Remote Viewing Target 7 ― February 2005

A Spot in The Grounds of Het Loo Palace

Sender's report

At the edge of the grounds, just where the town of Apeldoorn and the palace grounds meet, there is this monument, erected by the town for the royal family to celebrate Queen Wilhelmina's marriage and, rather curiously I think, to thank her parents for her existence.

Up till that moment I had thought it was a monument to celebrate the Canadians freeing Apeldoorn from German Occupation, so thanks to this RV experiment I've learned something about my hometown. The monument is commonly called 'the needle'.
The grounds are extensive and there is a lot to be seen on the way. This is one of the lakes and one of its several pavilions. Geese are frequent visitors or perhaps residents here and one of the sounds that is associated for me with these grounds is the honking of the geese. Another is the hammering of the woodpeckers. Unlike the geese they don’t show themselves, but they certainly make their presence heard.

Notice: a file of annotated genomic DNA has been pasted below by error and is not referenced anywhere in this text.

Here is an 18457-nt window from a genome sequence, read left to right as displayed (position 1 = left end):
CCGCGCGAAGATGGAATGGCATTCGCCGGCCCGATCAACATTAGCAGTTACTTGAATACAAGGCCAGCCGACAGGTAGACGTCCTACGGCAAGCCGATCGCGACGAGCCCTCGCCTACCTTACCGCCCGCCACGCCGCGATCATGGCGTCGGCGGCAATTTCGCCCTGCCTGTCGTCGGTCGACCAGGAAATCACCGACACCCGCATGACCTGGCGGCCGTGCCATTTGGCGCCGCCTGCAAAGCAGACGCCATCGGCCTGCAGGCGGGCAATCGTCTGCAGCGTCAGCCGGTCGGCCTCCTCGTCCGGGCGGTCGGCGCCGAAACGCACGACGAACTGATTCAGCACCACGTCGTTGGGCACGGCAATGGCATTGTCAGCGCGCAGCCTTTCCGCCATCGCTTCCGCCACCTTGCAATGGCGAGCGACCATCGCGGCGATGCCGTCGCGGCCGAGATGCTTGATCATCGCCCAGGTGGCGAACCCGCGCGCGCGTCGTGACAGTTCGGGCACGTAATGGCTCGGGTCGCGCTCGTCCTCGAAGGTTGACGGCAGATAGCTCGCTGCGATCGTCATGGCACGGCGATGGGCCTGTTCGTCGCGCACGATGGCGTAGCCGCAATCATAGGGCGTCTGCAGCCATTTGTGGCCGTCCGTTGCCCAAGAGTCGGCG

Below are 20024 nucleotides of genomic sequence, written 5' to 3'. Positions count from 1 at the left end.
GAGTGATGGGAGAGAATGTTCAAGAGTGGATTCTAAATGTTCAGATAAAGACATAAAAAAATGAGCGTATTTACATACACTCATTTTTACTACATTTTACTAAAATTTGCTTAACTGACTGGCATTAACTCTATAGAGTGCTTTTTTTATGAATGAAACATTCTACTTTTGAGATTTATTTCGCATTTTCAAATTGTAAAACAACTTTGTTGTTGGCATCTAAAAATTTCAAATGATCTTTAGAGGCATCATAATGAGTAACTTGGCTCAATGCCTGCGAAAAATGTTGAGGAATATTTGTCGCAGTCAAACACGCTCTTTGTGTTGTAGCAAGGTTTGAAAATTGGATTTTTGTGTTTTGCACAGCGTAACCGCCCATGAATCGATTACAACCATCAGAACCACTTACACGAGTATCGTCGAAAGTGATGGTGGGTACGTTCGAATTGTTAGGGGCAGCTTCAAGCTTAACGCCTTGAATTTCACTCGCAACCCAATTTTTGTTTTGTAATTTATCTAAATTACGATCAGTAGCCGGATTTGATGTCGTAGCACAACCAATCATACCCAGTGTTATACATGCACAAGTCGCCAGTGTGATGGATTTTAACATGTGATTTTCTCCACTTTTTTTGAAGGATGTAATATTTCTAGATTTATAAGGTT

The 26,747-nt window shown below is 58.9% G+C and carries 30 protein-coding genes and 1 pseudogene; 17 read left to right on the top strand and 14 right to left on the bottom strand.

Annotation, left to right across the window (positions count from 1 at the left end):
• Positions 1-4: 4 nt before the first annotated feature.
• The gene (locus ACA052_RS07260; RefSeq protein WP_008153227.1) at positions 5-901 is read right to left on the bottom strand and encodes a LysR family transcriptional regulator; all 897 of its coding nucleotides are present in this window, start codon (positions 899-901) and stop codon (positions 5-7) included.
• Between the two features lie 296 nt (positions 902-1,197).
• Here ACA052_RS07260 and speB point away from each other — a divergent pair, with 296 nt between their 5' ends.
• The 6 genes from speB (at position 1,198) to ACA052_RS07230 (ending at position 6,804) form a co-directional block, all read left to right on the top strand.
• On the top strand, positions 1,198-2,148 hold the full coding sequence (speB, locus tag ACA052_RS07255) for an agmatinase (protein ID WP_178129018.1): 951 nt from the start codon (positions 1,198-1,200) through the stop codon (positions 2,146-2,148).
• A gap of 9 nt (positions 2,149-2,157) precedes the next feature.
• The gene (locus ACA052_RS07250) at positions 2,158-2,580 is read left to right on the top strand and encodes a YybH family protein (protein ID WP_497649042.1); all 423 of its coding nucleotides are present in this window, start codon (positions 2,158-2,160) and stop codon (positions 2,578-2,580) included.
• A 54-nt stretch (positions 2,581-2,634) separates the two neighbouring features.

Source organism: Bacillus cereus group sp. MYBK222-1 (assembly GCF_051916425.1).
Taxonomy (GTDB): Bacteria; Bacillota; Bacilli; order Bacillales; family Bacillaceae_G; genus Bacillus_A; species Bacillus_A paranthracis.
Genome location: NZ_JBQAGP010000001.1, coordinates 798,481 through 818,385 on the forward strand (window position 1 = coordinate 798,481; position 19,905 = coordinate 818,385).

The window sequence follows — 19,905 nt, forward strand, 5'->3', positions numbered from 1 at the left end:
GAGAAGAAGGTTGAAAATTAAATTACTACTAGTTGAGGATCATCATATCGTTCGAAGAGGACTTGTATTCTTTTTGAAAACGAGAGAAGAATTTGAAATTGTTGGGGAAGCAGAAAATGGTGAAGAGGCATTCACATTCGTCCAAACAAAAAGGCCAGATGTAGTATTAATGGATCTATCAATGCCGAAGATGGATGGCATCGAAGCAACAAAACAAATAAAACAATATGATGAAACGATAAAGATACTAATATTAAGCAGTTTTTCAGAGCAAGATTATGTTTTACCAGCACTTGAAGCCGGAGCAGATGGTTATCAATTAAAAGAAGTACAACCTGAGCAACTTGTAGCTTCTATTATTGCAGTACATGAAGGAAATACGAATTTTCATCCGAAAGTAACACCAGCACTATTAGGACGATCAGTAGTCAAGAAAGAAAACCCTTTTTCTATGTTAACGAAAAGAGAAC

This is a (derelict) cemetery for the royal horses; dates on the stones vary from the end of the 19th century to about halfway the 20th.

Live animals to be seen here vary from squirrels to deer and foxes. Of course, human beings, especially in running outfits, are the most frequently encountered species.
The spot I chose to focus on is a spot from where you have this view. The photograph does not do it full justice but you can get an idea.

I particularly chose it as this is the spot where Queen Wilhelmina, grandmother of the present Queen, would sit and paint. I thought it might be interesting to see if people would pick up on that presence. She was quite a formidable lady apparently. Unfortunately, I could not find a picture of her painting but here she is cycling.
The spot itself has a bench and a little stone marker mentioning the name of the bench. I’m always more fascinated, though, by the natural features of such a place and here it’s particularly the roots of one tree that draw my attention.    

This is the back entrance/exit of the grounds, and the most obvious one from which to get to the spot I’ve chosen.

Het Loo Palace has its own fairly basic website, in Dutch and English: